Requiring a distributor neither to resell the product for export to another EU country nor sell it himself to a customer in another EU country.
3.5 Technological co-operation
3.5.1
Agreeing with a competitor the exact time to introduce new technology which the Member and competitor are both developing independently.
3.6 Information exchange
3.6.1
Exchanging information on historical sales, prices, discounts, terms of business etc. directly with a competitor. The anti-competitive effect of sharing such information will depend on the nature and currency of the information, the number of organisations operating in the market and organisations to which the information is disclosed.
3.7 Dealing with competitors generally
Whenever a Member is dealing with a competitor, Members should be aware that competition risks are more likely to arise. Members should not have any discussion with a competitor concerning prices, price changes, discounts, pricing meth¬ods, costs, warranties, transportation charges, terms of sale, marketing initiatives or prod¬uct plans without first seeking legal advice from their own advisers. The following conduct is likely to be illegal:
3.7.1
Dividing up different projects between a Member and a competitor, for example by agreeing to bid for different contracts.
3.7.2 Having discussions or making plans with a competitor to keep a new arrival out of the market.
3.7.3 Warning a competitor or new market entrant to stay off a Member’s patch.
3.7.4 Discussing with a competitor possible investments that the competitor is considering making in a particular country.
3.7.5 Agreeing to boycott particular customers or suppliers.
3.7.6
Making an agreement or acting with a competitor in such a way as to allocate sales, territory, customers or products between a Member and competitor.

 

4
Summary Of The Main EU Rules
ANTI-COMPETITIVE ARRANGEMENTS
4.1
Any agreement or practice between two or more businesses which affects trade between EU Member states which has the object or effect of preventing, restricting or distorting competition within the EU to an appreciable extent is prohibited. The effect on trade and competition can be actual or potential.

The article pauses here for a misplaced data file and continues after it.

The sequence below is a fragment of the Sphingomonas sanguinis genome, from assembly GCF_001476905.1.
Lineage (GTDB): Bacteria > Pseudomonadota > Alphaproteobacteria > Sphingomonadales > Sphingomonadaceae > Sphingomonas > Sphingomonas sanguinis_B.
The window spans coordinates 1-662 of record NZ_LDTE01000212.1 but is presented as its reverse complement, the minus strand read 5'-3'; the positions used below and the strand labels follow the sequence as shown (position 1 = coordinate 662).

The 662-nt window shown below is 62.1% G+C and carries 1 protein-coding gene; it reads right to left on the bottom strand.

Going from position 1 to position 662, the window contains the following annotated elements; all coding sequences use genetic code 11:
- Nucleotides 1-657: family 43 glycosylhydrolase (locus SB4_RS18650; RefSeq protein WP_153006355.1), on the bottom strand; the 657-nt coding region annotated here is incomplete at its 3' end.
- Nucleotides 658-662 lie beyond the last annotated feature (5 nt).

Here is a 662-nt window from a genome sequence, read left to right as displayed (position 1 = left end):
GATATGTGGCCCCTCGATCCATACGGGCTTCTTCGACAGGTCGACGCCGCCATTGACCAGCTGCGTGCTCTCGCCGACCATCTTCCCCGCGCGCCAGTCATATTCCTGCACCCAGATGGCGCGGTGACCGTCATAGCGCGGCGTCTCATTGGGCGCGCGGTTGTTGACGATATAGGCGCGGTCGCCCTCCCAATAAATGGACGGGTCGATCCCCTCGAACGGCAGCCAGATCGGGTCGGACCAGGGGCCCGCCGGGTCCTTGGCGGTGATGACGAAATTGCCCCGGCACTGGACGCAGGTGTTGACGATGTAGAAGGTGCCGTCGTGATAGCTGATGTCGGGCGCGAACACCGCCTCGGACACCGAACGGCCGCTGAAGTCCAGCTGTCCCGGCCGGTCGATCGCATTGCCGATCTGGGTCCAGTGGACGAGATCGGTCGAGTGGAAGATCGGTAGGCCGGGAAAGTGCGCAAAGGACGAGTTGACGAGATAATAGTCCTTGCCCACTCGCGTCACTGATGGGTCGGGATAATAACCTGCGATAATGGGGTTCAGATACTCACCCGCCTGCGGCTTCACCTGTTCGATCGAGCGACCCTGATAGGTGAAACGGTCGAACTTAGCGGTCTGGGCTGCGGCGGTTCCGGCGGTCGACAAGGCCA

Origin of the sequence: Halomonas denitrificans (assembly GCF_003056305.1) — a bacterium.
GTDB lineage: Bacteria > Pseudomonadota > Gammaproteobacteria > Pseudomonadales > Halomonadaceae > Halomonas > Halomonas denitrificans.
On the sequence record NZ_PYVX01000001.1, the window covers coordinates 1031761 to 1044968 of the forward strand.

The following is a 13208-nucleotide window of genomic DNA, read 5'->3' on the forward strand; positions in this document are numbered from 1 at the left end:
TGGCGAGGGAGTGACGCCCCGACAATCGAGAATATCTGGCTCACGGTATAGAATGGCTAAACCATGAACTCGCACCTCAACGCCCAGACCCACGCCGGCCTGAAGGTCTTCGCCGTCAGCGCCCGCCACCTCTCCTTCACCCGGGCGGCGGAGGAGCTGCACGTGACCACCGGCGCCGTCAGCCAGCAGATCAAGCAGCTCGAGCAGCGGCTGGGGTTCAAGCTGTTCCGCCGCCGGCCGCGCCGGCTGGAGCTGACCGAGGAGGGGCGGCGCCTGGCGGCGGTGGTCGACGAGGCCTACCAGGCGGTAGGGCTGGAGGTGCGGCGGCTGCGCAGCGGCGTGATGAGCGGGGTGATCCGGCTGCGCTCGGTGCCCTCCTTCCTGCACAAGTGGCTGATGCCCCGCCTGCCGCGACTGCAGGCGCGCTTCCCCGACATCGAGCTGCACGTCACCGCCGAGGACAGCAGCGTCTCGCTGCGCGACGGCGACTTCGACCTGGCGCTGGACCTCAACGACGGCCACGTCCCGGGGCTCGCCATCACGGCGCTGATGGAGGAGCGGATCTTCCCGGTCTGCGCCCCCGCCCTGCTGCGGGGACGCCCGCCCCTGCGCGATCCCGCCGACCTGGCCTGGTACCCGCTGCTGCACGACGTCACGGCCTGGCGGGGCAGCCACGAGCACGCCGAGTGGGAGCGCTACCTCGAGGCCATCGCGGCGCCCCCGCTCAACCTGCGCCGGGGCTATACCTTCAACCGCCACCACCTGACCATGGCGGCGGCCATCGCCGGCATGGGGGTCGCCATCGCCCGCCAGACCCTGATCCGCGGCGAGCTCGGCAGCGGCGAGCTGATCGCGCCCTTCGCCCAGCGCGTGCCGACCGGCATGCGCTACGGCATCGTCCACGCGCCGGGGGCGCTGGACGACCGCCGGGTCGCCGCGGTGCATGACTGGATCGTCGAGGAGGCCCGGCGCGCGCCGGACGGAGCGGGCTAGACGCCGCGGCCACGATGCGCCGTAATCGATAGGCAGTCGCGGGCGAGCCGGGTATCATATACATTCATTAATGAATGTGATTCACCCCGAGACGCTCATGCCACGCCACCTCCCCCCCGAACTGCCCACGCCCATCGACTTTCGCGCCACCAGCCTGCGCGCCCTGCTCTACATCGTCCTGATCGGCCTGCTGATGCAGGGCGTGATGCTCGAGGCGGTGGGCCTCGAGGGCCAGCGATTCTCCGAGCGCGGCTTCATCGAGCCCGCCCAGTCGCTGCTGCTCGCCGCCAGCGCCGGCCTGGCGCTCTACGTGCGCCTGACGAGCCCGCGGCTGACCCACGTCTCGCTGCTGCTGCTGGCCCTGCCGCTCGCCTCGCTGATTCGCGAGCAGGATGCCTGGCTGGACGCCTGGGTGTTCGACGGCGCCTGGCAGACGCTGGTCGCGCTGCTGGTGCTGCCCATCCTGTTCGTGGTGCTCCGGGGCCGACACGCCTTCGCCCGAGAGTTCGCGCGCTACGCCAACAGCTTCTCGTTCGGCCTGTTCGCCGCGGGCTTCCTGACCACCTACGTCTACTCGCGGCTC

4.2
If, for example, a Member arranges with a competitor to fix prices, or to allocate customers or markets, the arrangement will be prohibited. However, more routine commercial agreements, such as joint ventures and distribution agreements, can also be caught.
ABUSE OF A DOMINANT POSITION
4.3
It is illegal for companies with strong market power (i.e. a “domi¬nant position”) to exploit their position in a way which may affect trade between Member states of the EU, for example, by imposing excessively high or predatorily low prices or discriminating between customers without justification.
4.4
Generally speaking, a company will be in a dominant position if it can take business decisions without regard to its competitors. Assessing whether a company is in a domi¬nant position depends on a variety of factors of which market share is only one. However, as a general guide, there is a high risk that companies with a market share of 50% or more would be regarded as dominant. If a company’s market share is below 40%, it is unlikely to be dominant.
TERRITORIAL APPLICATION
4.5
The EU Competition Rules apply in all 27 EU Member states: Austria, Belgium, Bulgaria, Cyprus, the Czech Republic, Denmark, Estonia, Finland, France, Germany, Greece, Hungary, Ireland, Italy, Latvia, Lithuania, Luxembourg, Malta, the Netherlands, Poland, Portugal, Romania, Spain, the Slovak Republic, Slovenia, Sweden and the UK. Equivalent rules apply in Norway, Iceland and Liechtenstein, because the substance of the EU Competition Rules have been extended to cover all states within the European Economic Area (EEA), which currently comprises the 27 EU Member states and those three additional countries.
4.6
The rules can even apply to practices or transactions between companies located outside the EU if their effect is to distort competition within the EU market.
CONSEQUENCES OF BREACH
4.7
Failure to comply with the Competition Rules can lead to extremely high financial costs. The European Commission can impose fines of up to 10% of an organisation’s worldwide turnover if it is found to have breached the Competition Rules.
4.8 Investigations into a company and findings of infringements attract adverse publicity.
4.9
Investigations and possible legal proceedings resulting from infringements can take years to resolve, leading to high costs and taking up management time that could and should be devoted to more profitable projects.
4.10 An agreement which infringes competition laws may be wholly or partially invalid, which means that it cannot be enforced.
4.11 Third parties who suffer loss as a result of anti-competitive behaviour can recover damages from the company involved.
4.12 In some countries there may also be the risk of fines or imprisonment for individuals.

Bonsucro Complaint Resolution Process (7 October 2014)

 

BONSUCRO COMPLAINT RESOLUTION PROCESS[1]

 

Introduction